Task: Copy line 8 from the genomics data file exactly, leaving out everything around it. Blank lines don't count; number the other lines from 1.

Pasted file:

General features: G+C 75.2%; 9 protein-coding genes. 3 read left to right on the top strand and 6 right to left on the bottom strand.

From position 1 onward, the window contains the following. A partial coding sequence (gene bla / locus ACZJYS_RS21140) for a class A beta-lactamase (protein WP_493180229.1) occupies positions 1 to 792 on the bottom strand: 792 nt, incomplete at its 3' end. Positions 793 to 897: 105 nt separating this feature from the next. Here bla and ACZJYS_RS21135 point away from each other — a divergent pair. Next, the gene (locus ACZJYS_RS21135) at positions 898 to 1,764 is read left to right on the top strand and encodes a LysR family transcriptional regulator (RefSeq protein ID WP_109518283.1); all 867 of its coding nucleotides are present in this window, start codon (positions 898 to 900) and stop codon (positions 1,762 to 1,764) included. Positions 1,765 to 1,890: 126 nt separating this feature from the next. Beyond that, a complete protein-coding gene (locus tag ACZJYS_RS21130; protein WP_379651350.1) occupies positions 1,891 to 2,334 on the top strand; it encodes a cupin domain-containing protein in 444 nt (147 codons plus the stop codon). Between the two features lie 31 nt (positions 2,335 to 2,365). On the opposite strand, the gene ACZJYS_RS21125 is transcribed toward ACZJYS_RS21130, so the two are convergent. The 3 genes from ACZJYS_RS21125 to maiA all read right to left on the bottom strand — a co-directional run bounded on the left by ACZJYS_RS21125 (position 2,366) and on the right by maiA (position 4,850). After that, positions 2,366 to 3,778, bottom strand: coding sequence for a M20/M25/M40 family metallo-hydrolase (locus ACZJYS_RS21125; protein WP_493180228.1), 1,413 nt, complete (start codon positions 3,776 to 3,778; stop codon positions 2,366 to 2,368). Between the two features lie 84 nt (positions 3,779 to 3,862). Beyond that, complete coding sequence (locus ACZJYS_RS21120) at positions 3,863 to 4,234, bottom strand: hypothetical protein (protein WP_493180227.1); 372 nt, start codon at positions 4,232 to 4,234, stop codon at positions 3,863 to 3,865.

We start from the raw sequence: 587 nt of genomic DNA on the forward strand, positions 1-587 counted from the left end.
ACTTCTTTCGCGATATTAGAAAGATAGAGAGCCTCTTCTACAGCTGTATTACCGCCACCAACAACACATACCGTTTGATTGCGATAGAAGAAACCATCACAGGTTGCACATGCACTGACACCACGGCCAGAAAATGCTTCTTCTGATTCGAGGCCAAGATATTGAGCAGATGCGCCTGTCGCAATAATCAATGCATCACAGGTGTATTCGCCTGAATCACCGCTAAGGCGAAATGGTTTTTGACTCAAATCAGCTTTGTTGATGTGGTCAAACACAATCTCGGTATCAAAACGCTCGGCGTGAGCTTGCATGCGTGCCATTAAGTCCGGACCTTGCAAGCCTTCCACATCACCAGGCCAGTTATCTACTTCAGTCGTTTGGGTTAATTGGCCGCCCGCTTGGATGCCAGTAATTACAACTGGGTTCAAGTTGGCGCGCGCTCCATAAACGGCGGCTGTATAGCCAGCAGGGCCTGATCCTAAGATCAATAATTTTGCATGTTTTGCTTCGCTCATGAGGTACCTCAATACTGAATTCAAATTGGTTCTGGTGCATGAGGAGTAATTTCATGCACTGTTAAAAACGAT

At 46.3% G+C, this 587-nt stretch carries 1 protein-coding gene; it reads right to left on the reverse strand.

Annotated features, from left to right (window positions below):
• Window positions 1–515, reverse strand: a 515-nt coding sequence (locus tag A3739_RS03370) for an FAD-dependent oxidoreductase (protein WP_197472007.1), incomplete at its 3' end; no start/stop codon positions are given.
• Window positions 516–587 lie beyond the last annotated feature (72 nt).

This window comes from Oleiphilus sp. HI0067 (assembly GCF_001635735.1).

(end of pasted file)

• Window positions 516–587 lie beyond the last annotated feature (72 nt).